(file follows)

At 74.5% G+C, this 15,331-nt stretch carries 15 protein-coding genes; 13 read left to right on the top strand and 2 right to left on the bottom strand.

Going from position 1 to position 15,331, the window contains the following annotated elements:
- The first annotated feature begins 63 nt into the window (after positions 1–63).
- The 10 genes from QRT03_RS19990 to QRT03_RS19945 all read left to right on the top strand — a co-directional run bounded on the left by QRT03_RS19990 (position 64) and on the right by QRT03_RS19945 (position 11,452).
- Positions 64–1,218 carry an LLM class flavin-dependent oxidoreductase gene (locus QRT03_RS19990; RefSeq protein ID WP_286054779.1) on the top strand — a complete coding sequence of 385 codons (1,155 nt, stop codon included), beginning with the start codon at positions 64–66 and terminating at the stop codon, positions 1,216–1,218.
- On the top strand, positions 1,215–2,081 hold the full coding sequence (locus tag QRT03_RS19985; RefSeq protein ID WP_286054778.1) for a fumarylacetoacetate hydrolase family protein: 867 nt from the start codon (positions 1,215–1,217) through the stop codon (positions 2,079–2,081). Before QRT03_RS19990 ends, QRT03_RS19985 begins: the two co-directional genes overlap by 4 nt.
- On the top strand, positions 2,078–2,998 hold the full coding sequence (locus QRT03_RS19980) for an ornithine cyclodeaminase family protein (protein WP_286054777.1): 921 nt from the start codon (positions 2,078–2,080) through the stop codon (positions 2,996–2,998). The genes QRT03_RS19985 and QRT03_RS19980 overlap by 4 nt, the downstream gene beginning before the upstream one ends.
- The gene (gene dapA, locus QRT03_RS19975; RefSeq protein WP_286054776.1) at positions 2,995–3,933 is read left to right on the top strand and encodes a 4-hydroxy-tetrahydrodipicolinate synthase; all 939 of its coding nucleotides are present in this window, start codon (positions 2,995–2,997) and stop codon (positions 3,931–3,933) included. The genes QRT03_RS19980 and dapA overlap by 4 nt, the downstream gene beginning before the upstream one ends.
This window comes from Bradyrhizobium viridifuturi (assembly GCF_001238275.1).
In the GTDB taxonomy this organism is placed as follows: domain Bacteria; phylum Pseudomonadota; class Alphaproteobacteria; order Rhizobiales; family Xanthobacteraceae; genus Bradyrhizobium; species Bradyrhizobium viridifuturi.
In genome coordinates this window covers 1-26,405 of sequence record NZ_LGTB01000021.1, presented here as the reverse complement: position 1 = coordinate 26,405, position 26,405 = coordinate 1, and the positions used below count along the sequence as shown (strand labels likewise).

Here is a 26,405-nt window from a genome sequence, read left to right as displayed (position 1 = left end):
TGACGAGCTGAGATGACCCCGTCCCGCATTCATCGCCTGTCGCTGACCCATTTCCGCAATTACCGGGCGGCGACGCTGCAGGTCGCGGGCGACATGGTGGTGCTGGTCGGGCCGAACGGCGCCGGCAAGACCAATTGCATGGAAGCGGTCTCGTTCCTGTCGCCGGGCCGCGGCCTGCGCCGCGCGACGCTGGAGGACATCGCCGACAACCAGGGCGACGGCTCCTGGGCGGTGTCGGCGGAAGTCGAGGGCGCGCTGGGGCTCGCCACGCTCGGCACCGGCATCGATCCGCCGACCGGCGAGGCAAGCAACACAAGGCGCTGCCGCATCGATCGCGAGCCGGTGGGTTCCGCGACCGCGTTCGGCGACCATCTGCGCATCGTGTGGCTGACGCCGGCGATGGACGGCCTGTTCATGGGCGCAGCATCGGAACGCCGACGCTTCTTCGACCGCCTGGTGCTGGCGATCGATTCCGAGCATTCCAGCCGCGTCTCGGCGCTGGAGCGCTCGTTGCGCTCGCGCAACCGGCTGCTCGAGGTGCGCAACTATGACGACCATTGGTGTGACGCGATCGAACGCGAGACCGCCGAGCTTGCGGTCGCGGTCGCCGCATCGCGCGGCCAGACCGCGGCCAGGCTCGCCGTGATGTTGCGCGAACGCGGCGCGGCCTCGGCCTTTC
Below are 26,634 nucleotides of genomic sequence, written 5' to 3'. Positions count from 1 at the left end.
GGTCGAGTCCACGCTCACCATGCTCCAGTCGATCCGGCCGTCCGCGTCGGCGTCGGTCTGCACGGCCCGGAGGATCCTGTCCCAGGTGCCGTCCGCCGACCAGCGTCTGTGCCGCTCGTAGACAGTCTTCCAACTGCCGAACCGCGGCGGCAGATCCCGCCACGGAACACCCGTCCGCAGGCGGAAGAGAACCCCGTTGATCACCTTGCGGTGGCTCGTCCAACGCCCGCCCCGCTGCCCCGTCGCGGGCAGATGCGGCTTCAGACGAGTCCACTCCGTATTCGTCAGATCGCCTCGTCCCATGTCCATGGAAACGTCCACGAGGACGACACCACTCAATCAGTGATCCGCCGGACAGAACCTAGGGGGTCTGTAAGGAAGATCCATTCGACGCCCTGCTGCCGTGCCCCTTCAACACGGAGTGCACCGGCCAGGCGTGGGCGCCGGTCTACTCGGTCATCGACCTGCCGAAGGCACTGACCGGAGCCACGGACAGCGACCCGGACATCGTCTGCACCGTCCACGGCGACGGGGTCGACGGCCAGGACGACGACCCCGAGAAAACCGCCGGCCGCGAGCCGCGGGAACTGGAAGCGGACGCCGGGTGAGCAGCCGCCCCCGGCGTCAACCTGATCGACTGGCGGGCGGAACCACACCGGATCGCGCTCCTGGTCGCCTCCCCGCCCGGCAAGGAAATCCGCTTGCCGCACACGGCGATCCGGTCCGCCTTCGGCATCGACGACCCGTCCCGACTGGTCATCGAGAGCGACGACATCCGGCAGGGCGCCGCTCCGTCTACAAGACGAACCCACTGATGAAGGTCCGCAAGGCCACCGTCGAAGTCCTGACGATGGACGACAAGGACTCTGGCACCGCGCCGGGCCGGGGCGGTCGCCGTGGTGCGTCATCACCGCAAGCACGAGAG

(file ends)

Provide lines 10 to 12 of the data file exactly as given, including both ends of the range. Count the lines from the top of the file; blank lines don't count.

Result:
In the GTDB taxonomy this organism is placed as follows: domain Bacteria; phylum Pseudomonadota; class Alphaproteobacteria; order Rhizobiales; family Xanthobacteraceae; genus Bradyrhizobium; species Bradyrhizobium viridifuturi.
In genome coordinates this window covers 1-26,405 of sequence record NZ_LGTB01000021.1, presented here as the reverse complement: position 1 = coordinate 26,405, position 26,405 = coordinate 1, and the positions used below count along the sequence as shown (strand labels likewise).

Here is a 26,405-nt window from a genome sequence, read left to right as displayed (position 1 = left end):